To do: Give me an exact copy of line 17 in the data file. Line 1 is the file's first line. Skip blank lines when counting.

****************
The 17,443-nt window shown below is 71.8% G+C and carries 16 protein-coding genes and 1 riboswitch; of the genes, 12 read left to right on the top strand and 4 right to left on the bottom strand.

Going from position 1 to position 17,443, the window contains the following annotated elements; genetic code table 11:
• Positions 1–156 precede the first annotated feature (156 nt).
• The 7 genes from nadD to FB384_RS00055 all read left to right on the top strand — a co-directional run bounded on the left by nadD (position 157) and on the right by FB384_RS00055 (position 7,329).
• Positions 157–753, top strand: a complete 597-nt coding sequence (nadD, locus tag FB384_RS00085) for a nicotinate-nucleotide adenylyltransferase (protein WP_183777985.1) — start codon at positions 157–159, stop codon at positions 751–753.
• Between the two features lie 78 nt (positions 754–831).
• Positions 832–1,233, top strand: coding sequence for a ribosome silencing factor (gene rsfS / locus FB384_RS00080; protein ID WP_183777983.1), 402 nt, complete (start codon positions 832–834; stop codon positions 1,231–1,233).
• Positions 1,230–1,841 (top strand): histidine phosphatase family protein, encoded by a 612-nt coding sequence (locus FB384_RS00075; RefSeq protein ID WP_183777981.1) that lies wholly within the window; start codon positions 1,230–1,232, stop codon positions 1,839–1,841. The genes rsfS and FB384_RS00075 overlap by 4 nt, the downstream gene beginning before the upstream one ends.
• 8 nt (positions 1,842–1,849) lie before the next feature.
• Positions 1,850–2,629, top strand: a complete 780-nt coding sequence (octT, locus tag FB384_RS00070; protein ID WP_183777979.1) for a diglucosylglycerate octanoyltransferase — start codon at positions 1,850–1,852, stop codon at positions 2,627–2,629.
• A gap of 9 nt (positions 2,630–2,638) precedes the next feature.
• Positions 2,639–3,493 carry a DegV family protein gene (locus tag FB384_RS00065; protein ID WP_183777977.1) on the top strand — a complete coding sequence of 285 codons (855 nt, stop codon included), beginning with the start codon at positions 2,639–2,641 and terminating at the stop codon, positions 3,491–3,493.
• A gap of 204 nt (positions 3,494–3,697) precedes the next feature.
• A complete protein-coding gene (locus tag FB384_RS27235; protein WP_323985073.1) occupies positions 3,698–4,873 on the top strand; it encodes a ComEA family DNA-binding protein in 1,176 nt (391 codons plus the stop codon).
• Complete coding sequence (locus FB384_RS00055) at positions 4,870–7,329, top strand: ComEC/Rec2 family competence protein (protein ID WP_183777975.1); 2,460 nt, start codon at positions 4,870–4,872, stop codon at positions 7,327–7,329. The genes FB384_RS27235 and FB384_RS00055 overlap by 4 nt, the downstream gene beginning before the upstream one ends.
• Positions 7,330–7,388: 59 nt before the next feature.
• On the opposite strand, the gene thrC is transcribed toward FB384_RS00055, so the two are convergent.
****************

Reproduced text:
• On the opposite strand, the gene thrC is transcribed toward FB384_RS00055, so the two are convergent.